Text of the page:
Semen stains and the rules
It's 1986. I'm introduced to an esoteric side of the Royal Hong Kong Police. Sent on a short attachment to Management Services Wing, I’m given a project. This unit, a forerunner to Service Quality Wing, is laying the foundation for organisational change.
That work will gather pace throughout the late 80s and into the 90s. As society transforms a middle-class emerges, and public demands of the police alter. There is a recognition that policing needs to evolve.
My first day in MSW doesn't go well. The new boss informs me;
“I want you to find out how many unnecessary pieces of paper are flying around in the organisation.”
“Most of it is unnecessary” My reply fell on deaf ears.
Never a great one for administration, I'm not thrilled with this role. After a couple of days, we agree to hone the task down. I'm to look at the duplication and submission of returns.
In simple language, a return is information submitted on a regular basis. This can be statistical or narrative. This is the data that generates the tables of statistics the government trots out. I’m told the number of returns has grown to create an administrative burden.
This is the era before computers. The process of gathering information is by memorandum passing through the organisation. In other words, bits of paper move from place to place.
The ‘Manual of Office Practice’ dictates the process. If nothing else it’s impressive to witness the byzantine thoroughness. The size of fonts, paragraph lengths, file numbering and the delights of minute-sheets are all there.
The system works well. Once briefed, staff go about the task earnestly and relentlessly. The data is gathered, typed up and dispatched; its conveyed to headquarters. Yet, over time things can go astray. Some of the information that is moving around is no longer needed, or duplication is taking place.
My task over the next five months is to try to get a handle on the situation. Then recommend returns that can be cut. It's not a job I relished. At least it's regular hours.
To illustrate what’s gone astray, let us consider the monthly return from CID on obnoxious exhibits. In the past, someone had complained about handling exhibits soiled with blood or semen or similar. It's not a pleasant task. Staff are reluctant to undertake the role.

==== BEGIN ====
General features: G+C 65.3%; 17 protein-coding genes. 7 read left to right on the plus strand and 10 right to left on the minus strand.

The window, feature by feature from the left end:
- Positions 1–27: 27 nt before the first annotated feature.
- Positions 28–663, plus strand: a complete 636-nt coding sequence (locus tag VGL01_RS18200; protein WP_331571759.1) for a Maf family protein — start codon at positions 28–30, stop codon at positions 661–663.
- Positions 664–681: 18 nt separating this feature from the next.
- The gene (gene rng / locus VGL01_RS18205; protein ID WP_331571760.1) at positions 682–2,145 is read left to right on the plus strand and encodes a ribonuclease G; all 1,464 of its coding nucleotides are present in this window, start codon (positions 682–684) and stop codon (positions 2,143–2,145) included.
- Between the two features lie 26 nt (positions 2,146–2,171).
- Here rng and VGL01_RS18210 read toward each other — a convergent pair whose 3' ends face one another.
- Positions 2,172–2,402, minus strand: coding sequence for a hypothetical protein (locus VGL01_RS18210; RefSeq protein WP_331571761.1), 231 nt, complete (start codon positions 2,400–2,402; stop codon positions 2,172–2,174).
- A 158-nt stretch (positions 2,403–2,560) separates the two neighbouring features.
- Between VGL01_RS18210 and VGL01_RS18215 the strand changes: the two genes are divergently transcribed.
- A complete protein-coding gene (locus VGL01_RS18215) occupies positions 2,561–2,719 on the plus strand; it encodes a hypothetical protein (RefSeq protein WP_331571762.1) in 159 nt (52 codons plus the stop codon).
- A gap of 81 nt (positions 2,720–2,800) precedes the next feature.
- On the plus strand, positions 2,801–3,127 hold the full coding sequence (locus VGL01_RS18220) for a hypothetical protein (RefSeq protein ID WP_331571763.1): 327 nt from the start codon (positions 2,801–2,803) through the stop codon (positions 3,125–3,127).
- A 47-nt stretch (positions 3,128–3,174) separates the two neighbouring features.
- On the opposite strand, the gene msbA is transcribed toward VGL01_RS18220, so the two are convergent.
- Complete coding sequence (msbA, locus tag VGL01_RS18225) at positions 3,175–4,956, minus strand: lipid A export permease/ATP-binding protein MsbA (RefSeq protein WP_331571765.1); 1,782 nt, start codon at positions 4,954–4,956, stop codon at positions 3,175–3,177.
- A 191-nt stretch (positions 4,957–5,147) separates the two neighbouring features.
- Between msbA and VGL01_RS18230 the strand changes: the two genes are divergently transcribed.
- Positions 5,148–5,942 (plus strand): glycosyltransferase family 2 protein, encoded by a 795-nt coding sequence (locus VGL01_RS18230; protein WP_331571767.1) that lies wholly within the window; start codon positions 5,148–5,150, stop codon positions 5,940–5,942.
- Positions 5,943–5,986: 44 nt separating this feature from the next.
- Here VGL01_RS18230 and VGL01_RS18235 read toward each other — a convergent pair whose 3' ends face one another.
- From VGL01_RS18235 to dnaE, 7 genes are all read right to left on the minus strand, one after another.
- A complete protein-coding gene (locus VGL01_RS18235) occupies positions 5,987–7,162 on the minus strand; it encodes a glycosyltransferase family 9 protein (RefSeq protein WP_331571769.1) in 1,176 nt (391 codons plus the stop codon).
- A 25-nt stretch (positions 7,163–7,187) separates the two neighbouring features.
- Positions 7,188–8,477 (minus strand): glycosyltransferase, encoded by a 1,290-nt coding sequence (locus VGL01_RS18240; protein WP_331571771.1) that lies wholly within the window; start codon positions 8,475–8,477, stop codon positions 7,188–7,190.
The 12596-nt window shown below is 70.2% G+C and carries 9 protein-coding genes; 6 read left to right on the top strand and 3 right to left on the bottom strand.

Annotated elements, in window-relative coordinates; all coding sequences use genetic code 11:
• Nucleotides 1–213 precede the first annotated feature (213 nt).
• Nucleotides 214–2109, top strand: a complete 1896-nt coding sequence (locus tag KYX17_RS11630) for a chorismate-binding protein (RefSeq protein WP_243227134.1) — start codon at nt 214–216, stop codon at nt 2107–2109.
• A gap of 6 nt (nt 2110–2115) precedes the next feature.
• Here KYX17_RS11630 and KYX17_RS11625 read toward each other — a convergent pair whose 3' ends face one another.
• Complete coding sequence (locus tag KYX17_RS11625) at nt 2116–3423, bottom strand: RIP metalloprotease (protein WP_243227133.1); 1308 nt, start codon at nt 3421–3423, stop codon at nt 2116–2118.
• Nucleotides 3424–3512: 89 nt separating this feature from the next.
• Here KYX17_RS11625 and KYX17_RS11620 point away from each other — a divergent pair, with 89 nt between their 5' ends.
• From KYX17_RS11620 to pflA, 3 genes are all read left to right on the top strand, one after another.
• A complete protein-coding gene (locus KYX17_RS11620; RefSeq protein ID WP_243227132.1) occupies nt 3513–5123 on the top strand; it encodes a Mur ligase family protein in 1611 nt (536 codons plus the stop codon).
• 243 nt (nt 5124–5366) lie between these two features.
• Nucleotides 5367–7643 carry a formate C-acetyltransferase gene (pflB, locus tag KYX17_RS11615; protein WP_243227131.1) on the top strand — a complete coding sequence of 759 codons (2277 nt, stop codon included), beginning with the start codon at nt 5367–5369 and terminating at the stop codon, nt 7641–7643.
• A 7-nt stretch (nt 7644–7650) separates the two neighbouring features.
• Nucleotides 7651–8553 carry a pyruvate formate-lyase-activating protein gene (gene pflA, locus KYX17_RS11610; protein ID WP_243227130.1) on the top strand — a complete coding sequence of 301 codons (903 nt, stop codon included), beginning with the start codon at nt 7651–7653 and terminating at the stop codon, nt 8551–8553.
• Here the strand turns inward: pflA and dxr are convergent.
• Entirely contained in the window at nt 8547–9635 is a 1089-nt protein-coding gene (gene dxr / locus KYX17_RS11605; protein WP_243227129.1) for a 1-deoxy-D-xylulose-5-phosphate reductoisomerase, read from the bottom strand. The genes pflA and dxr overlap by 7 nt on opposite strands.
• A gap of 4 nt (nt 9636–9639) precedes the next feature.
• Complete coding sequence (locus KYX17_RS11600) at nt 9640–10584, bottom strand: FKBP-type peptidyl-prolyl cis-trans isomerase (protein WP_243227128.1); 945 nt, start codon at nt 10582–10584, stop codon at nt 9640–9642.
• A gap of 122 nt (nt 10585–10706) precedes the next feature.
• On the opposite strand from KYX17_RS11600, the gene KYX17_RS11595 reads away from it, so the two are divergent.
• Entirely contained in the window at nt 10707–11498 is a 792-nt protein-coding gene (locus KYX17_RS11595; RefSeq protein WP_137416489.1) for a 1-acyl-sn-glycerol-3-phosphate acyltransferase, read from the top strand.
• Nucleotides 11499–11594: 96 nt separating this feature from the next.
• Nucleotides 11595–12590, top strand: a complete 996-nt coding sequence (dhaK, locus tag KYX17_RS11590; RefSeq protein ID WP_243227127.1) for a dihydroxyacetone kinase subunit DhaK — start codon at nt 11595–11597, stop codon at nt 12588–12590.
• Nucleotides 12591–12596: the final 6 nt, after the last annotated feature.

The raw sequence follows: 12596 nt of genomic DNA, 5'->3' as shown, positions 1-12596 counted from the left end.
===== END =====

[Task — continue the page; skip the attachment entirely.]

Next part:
In typical fashion, a committee forms to examine paying an allowance for the role. To understand the scale of the issue, they’ve asked for monthly submissions on obnoxious exhibits. But that's years ago.
My research took me from frontline CID units, up the administrative tree to a filing cabinet. Each month the process, with flawless execution, delivers statistics to filing at headquarters. CID units gathered the information, then submitted returns to the regional offices.
In turn, the regions merge the information to send it on. In police headquarters, Ms Julie Tan files the returns away. A seamless exercise in office practice that keeps people employed.
In a single cabinet, the information sat. No one asked to see it. No one questioned its value.
This had gone on for over eight years. With diligence, Ms Tan filed the data away, chasing up those who missed a return. For three years she'd done the job in line with the briefing from her predecessor.
It’s the same throughout the entire chain of the process. Officers informed by former post-holders kept the system running. Except for one crucial point. The committee examining the issue no longer existed. Plus, someone neglected to cancel the return. Meanwhile, the bureaucratic leviathan trundled along. Unopposed by time, changes in personal and the absolute need for it to survive.
The obnoxious property saga was one of many. It's intriguing that some folks reacted with grunts of indignation when told to cull returns. As if sustaining the beast took precedence over everything. It's an anathema to them to change without a struggle.
They required convincing that the information was not needed in the future. This bureaucratic inertia proved a constant unshakable throughout my career.
There's a particular type of administrator who took delight in citing arcane regulations. These guys turned the delaying of decisions and obstruction into an art form. It’s a game you had to learn to play.
Only by rules on the creation and submission of returns, did the situation improve. A ranking officer needed to sanction the return, plus its continuance. By using someone senior, we held back the production of unnecessary returns.
My five months in MSW taught me that to operate in the system, I needed to know the rules. Archaic, but functioning, sets of regulations and procedures dictated how the organisation worked.
Civil Service Regulations would be my reading material for the months ahead. Armed with that knowledge, I’d be ready to defend my corner.
In October 1986, I said farewell to MSW. Awaiting me is a posting in Emergency Unit Kowloon East. That's more like it.